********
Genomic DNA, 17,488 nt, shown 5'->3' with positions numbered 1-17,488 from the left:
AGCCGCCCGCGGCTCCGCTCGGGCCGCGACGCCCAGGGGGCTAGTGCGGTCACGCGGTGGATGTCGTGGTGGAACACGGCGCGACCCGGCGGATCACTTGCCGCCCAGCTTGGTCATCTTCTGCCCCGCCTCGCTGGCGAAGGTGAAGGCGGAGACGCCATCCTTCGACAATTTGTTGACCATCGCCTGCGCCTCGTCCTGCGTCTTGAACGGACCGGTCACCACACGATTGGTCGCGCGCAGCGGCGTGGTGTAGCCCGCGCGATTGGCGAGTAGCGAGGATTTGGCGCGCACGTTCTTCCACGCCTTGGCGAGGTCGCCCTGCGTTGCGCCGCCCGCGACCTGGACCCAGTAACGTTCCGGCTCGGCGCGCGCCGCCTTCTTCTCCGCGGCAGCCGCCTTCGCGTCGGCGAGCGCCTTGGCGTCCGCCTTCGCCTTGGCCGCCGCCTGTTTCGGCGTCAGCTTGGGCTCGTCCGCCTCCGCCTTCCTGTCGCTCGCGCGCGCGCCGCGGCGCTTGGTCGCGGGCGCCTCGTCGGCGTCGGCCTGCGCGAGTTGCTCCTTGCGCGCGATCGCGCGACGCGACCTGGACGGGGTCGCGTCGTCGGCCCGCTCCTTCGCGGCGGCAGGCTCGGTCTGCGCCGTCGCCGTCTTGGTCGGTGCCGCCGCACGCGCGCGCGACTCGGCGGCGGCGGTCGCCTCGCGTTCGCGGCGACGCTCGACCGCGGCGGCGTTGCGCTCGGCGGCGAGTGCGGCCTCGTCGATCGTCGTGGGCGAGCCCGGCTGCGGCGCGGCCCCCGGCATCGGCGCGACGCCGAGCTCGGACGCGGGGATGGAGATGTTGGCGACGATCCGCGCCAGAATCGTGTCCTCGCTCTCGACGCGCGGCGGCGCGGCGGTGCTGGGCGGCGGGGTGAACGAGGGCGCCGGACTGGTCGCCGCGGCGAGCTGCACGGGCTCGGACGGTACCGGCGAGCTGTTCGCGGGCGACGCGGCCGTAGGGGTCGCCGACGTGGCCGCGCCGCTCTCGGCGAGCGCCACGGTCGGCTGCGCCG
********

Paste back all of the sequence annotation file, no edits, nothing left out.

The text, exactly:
Genomic DNA, 17,488 nt, shown 5'->3' with positions numbered 1-17,488 from the left:
AGCCGCCCGCGGCTCCGCTCGGGCCGCGACGCCCAGGGGGCTAGTGCGGTCACGCGGTGGATGTCGTGGTGGAACACGGCGCGACCCGGCGGATCACTTGCCGCCCAGCTTGGTCATCTTCTGCCCCGCCTCGCTGGCGAAGGTGAAGGCGGAGACGCCATCCTTCGACAATTTGTTGACCATCGCCTGCGCCTCGTCCTGCGTCTTGAACGGACCGGTCACCACACGATTGGTCGCGCGCAGCGGCGTGGTGTAGCCCGCGCGATTGGCGAGTAGCGAGGATTTGGCGCGCACGTTCTTCCACGCCTTGGCGAGGTCGCCCTGCGTTGCGCCGCCCGCGACCTGGACCCAGTAACGTTCCGGCTCGGCGCGCGCCGCCTTCTTCTCCGCGGCAGCCGCCTTCGCGTCGGCGAGCGCCTTGGCGTCCGCCTTCGCCTTGGCCGCCGCCTGTTTCGGCGTCAGCTTGGGCTCGTCCGCCTCCGCCTTCCTGTCGCTCGCGCGCGCGCCGCGGCGCTTGGTCGCGGGCGCCTCGTCGGCGTCGGCCTGCGCGAGTTGCTCCTTGCGCGCGATCGCGCGACGCGACCTGGACGGGGTCGCGTCGTCGGCCCGCTCCTTCGCGGCGGCAGGCTCGGTCTGCGCCGTCGCCGTCTTGGTCGGTGCCGCCGCACGCGCGCGCGACTCGGCGGCGGCGGTCGCCTCGCGTTCGCGGCGACGCTCGACCGCGGCGGCGTTGCGCTCGGCGGCGAGTGCGGCCTCGTCGATCGTCGTGGGCGAGCCCGGCTGCGGCGCGGCCCCCGGCATCGGCGCGACGCCGAGCTCGGACGCGGGGATGGAGATGTTGGCGACGATCCGCGCCAGAATCGTGTCCTCGCTCTCGACGCGCGGCGGCGCGGCGGTGCTGGGCGGCGGGGTGAACGAGGGCGCCGGACTGGTCGCCGCGGCGAGCTGCACGGGCTCGGACGGTACCGGCGAGCTGTTCGCGGGCGACGCGGCCGTAGGGGTCGCCGACGTGGCCGCGCCGCTCTCGGCGAGCGCCACGGTCGGCTGCGCCG